Comments

If I was in charge of VM I'd be ashamed and worried about that graph. All this increased interest in a fast connection and they are struggling to even retain customers.

  • AndrueC
  • about 1 month ago

It would be good to see one of the councils covered by a high penetration fibre first to compare with Cornwall. Also Kingston on Hull where I would expect take-up to be very high by now. ( Alternatively somewhere like Ceredigion where the is significant rural FTTP, but may just be similar to Cornwall)

  • jumpmum
  • about 1 month ago

Re Corvid 19 effects. My recorded speeds seem to be steadily falling withh FTTC. I was getting 45+MBs from BT but tonight's figure is less than half that.

  • bsg017
  • about 1 month ago

Interesting, but I'd question the use of 'Popularity' I was until recently one of those on adsl and it certainly hasn't been popular for a long time, maybe for a while after we switched from dial up Isdn

  • Swac3
  • about 1 month ago

I think its very likely to you'll see the FTTC tests drop to almost even with the number of new connections going live, as there's likely little need once your fibre has gone live and works. FTTC well there's issues with range and copper faults so likely to level out much higher but test numbers kept high due to the variability of service and by people considering upgrades where alternative option have been deployed.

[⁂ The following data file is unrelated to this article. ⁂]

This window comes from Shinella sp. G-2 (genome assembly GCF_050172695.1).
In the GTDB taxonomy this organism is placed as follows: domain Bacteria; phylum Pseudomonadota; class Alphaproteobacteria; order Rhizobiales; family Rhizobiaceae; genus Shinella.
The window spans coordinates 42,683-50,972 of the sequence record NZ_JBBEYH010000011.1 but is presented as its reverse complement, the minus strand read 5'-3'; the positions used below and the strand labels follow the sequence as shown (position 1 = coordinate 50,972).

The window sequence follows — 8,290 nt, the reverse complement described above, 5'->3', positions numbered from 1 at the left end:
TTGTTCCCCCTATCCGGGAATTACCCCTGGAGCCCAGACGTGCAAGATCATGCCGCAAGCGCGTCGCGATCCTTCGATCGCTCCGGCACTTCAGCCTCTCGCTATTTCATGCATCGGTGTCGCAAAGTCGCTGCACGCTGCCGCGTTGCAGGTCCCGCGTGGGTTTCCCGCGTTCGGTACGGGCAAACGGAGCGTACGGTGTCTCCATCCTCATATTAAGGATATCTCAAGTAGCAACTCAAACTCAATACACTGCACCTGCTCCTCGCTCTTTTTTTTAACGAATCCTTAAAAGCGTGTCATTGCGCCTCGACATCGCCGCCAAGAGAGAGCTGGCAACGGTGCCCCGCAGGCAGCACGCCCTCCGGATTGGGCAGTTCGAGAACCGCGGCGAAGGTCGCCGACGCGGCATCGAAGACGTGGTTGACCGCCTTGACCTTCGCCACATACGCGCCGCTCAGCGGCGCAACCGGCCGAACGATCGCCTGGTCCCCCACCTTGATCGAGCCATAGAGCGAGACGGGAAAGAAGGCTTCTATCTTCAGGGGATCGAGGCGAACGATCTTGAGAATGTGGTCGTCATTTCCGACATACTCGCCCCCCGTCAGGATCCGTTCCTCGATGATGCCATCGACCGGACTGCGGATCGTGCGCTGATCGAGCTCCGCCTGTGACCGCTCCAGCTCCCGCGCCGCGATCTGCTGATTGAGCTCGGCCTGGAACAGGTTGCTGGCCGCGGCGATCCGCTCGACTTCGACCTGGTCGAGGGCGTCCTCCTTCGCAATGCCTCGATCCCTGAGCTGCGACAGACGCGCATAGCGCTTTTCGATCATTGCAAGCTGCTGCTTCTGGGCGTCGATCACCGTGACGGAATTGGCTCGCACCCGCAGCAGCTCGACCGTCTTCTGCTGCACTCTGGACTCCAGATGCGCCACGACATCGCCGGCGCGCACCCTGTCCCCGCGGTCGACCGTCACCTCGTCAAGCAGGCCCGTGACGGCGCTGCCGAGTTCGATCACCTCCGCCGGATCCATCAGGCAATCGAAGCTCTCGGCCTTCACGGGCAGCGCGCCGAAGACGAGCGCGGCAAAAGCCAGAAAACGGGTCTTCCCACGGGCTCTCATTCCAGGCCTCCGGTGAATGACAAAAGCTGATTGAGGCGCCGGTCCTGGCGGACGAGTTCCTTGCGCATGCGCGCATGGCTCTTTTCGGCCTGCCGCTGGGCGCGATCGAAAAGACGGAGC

It's likely too much effort , But I'd love to see a Scottish region comparison. Noticed Aberdeen the 3rd largest city in Scotland came in 310th on the list

  • Swac3
  • about 1 month ago

Agh cant edit here but meant FTTP in the first line not FTTC.

  • Swac3
  • about 1 month ago

While I am sure you have much greater experience in analysis of the figures at TB, I cannot help but wonder whether part of the 'reasoning' may be made on perhaps 'flaky' grounds. For example, while you will know how many people have carried out speed tests in the county, you can only really guess at the proportions of actual users, vs the speed test samples.

  • NetGuy
  • 29 days ago

(continued)

Say you had 2000 speed tests in 2018. Many may have been on ADSL, a few on FTTP and more on FTTC. Move on to 2020. Those who are using FTTP and some who use FTTC may be so happy 99% of the time they have not been back to TB to run a speed test, but perhaps are chuffed with good results on speedtest.net and therefore have no/few complaints regarding speed issues. Your 2020 sample of users in the county may show the speed groups in the wrong proportions and therefore could be weighted towards ADSL even though they are actually the minority of (actual) users within the county.

  • NetGuy
  • 29 days ago

(last)

I am not a statistician, and bow to superior knowledge, but there can be some factors which are part of the "known unknowns" which may skew results one way or another, and the true figures cannot be determined easily, as they are mostly going to be commercially sensitive and kept private by the ISPs offering services in the county. Even documents submitted to councils etc funding expansion will likely be tied with a non disclosure agreement.

  • NetGuy
  • 29 days ago